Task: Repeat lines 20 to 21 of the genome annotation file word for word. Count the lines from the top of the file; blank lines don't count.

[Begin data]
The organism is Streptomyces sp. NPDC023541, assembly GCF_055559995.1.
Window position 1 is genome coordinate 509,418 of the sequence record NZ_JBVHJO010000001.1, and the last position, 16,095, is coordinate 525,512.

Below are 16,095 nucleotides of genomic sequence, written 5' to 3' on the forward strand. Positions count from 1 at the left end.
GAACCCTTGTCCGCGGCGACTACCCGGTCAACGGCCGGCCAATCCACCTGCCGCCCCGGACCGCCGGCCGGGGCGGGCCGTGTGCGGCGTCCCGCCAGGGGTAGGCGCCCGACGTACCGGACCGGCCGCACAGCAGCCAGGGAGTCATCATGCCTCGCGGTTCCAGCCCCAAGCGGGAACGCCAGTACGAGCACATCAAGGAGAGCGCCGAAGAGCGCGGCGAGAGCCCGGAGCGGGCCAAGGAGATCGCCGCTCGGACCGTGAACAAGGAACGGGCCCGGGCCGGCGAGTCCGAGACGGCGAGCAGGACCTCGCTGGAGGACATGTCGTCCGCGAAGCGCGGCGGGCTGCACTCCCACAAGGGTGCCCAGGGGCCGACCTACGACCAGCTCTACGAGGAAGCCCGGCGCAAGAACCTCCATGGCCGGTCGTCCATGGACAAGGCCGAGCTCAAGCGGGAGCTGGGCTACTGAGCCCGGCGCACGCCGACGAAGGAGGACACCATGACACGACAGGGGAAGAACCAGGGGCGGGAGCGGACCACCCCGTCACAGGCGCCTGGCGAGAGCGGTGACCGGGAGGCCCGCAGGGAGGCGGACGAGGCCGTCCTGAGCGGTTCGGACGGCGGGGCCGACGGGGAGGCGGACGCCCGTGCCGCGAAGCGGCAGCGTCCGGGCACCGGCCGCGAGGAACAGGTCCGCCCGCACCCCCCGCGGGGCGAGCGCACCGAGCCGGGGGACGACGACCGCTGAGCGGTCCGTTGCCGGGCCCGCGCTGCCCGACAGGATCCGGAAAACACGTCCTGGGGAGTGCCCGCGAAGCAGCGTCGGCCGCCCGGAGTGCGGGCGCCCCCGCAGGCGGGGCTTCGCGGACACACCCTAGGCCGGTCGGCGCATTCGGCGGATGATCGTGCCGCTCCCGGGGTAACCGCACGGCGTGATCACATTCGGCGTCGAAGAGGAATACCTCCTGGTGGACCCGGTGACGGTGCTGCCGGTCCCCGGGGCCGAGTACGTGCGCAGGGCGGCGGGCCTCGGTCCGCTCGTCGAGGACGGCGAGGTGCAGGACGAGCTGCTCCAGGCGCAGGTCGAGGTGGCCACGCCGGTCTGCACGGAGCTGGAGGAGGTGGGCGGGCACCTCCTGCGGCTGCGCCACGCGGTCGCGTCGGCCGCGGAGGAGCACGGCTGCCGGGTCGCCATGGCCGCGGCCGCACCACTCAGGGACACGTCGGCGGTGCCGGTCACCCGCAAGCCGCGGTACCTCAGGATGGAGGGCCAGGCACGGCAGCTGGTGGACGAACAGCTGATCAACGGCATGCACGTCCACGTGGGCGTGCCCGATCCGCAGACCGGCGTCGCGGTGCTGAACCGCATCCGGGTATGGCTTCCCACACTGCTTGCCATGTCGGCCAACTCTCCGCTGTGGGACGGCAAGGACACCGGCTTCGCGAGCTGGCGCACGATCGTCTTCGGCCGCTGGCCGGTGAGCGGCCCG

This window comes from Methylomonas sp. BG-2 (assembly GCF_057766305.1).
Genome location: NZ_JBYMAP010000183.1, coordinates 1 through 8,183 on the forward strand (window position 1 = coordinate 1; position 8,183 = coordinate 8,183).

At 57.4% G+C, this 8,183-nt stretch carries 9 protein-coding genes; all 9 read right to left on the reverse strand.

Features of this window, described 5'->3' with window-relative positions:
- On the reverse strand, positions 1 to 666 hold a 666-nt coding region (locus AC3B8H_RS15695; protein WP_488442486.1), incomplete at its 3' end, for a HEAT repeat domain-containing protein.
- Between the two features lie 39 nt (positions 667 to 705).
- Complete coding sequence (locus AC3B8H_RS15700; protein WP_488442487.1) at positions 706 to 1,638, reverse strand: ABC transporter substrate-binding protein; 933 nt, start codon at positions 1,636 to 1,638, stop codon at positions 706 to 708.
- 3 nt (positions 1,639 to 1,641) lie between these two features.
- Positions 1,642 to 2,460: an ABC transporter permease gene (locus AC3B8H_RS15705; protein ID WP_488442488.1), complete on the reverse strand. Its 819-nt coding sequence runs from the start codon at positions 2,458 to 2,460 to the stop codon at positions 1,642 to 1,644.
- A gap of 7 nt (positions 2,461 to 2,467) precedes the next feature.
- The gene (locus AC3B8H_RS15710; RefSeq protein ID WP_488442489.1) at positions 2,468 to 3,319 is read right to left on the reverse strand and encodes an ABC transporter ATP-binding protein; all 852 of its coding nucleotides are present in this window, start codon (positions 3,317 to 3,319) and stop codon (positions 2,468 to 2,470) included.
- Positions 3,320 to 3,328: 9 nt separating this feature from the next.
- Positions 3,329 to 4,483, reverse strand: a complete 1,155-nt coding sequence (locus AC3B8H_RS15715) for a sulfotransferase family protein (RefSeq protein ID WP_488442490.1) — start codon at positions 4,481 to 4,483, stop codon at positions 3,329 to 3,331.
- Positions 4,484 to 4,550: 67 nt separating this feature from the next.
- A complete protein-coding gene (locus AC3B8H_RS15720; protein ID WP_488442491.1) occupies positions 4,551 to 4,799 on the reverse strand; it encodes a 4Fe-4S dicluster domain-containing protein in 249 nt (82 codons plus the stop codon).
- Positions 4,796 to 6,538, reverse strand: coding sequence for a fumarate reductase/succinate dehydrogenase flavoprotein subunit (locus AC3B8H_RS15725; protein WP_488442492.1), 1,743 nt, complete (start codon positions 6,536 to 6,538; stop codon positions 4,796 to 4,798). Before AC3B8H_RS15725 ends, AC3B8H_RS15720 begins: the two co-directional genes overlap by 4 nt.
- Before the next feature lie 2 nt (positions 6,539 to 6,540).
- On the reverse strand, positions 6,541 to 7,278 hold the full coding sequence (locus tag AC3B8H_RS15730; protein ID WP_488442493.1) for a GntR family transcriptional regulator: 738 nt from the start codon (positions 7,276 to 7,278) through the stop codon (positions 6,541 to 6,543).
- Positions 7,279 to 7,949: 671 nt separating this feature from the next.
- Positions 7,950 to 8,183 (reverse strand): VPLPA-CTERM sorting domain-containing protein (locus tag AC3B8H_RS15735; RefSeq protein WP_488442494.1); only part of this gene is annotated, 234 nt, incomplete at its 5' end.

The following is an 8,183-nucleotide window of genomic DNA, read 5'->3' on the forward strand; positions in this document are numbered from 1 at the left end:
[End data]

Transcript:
- Positions 4,796 to 6,538, reverse strand: coding sequence for a fumarate reductase/succinate dehydrogenase flavoprotein subunit (locus AC3B8H_RS15725; protein WP_488442492.1), 1,743 nt, complete (start codon positions 6,536 to 6,538; stop codon positions 4,796 to 4,798). Before AC3B8H_RS15725 ends, AC3B8H_RS15720 begins: the two co-directional genes overlap by 4 nt.
- Before the next feature lie 2 nt (positions 6,539 to 6,540).